Beginner sets may have fewer drums to play on, but after playing for a while, even a young child will need a full set if they want to take the hobby seriously.
Adults can play on almost any standard set, as you’ll simply adjust the height to make it comfortable to play.
Type of drum set
This can be a difficult decision: A traditional set or an electronic set (also called electric drums). Each one comes with its own benefits. It’s best to imagine in what scenarios you’ll use your drums most often and then pick accordingly.
Many professionals prefer the authentic tone of a traditional set. However, advanced electronic models can mimic those sounds pretty closely. You may still prefer a traditional set if it’s what you’re used to and you don’t want to go through a new learning curve. It may also be part of your band’s style.
A huge attraction of an electronic set is that you can use it without making noise others will hear. That empowers you to practice anywhere without bothering others. It’s also a more practical option for recording tracks as you can connect it to your computer. On these sets you’ll find many different sounds which will be triggered when you hit a rubber or mesh pad.
The drawback here is that you need an amplifier to play the sound loud, and you need a power source, which isn’t the case with traditional sets.
A great compromise is to enjoy your traditional set, but to add drum triggers to your drum heads. These can be connected to external electronic drum modules. When you hit them, it will trigger certain sounds. That adds more dynamics to your playing and you can enjoy traditional sounds with modern, alternative effects.
Always start by measuring how much space you have available. There are enough options on the market that you don’t have to sacrifice all your floor space, as can be seen with our Ludwig model.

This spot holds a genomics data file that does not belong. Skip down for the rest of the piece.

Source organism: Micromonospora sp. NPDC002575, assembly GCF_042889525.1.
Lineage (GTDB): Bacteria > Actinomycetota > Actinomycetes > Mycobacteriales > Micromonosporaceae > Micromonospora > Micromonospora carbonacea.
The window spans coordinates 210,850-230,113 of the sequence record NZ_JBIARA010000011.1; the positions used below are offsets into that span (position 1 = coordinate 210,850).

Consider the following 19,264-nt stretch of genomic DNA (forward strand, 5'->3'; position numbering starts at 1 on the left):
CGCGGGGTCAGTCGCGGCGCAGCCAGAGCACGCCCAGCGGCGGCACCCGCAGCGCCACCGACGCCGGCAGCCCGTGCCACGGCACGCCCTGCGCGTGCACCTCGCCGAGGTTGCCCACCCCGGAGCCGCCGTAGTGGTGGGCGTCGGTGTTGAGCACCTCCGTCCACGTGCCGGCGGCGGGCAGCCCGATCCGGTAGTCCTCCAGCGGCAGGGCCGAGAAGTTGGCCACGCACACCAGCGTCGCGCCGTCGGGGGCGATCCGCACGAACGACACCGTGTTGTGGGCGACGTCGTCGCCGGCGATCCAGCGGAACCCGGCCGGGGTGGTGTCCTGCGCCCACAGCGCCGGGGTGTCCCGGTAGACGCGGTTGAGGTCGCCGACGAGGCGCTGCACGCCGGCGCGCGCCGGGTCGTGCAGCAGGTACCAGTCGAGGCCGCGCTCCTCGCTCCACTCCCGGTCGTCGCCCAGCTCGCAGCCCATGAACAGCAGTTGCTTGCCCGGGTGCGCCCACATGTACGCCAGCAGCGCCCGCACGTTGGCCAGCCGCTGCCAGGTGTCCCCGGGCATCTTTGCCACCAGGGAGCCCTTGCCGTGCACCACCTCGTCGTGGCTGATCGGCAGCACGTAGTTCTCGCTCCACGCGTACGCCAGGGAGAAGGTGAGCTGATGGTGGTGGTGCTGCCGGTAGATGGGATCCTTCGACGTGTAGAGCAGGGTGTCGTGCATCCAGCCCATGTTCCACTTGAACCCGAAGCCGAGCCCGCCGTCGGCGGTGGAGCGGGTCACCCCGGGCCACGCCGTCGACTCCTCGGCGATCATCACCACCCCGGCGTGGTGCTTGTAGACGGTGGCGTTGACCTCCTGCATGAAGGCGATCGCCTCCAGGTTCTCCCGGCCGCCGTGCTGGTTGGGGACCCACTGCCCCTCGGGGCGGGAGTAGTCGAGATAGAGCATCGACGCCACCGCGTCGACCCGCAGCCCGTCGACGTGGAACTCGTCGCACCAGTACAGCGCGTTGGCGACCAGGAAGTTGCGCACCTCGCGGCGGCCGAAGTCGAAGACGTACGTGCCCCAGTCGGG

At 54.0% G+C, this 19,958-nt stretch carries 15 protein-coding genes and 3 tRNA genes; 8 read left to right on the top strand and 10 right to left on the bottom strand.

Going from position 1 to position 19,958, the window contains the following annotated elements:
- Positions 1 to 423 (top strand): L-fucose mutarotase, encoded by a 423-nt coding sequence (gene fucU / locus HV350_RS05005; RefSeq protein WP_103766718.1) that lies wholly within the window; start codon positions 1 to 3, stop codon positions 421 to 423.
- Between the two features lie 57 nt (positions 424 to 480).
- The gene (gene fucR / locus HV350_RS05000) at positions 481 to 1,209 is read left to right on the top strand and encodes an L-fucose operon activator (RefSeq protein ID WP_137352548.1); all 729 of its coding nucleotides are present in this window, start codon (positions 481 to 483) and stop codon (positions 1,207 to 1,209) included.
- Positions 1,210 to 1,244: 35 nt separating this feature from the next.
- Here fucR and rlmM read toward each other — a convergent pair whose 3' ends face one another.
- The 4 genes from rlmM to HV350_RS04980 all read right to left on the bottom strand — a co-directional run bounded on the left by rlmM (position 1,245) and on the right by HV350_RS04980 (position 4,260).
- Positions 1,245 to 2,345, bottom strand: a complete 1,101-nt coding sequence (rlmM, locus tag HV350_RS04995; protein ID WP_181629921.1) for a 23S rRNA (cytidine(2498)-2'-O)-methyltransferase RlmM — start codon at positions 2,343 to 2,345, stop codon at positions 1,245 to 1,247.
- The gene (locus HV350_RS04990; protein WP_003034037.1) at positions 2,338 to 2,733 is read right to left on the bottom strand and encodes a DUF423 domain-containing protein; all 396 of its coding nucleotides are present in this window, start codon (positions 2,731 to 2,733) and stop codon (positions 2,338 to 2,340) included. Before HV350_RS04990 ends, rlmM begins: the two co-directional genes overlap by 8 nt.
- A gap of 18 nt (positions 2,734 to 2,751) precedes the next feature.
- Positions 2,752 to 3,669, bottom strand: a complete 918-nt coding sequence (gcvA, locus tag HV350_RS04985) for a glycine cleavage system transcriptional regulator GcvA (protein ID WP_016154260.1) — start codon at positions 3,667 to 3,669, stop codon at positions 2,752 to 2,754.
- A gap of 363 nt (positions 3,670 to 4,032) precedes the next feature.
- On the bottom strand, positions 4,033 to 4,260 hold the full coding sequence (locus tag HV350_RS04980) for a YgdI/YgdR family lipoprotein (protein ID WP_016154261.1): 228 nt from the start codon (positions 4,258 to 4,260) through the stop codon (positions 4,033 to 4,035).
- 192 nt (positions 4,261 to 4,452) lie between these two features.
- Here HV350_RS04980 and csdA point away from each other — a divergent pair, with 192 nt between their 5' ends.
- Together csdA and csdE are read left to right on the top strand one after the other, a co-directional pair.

One way to waste less space is purchasing a set with cymbal hardware attached to the drums, instead of its own stand taking up more floor area. This you can see in the Mendini
Materials and build quality
Above you saw how often we mentioned wood types. That’s because this plays a huge role in what your drums sound like. Here are a few examples:
- Maple: It’s the most popular and produces a balanced tone – you’ll find this in our first choice set made by Pearl.
- Birch: Also often used, giving you a bright audio experience that works well for recording tracks
- Mahogany: These drums often sound vintage
- Poplar: Cost-effective option that also gives you a bright sound
Most sets are made of a few layers (plies) of wood and the more, the brighter your sound will be. If you opt for fewer layers, there are lower notes with warmer tones.
You must also read up about the build quality, especially bearing edges. This will be mentioned in terms of degrees and each type will affect the sound quality. The sharper the bearing edge, the brighter the sound.
Know that the finishes aren’t only for show, but serve to protect your drum sets. That’s why it’s better to invest in a vinyl finish than simply a natural look.
A warranty is always a clue to the quality of the kit you’re buying. It’s also essential since a drum kit takes some heavy punishment. Make sure what the warranty covers. Is it only on factory mistakes, or can you ask them for replacement parts if components break within a few months? A one-year warranty is often sufficient and a market standard, but some high end sets will have lifetime warranties.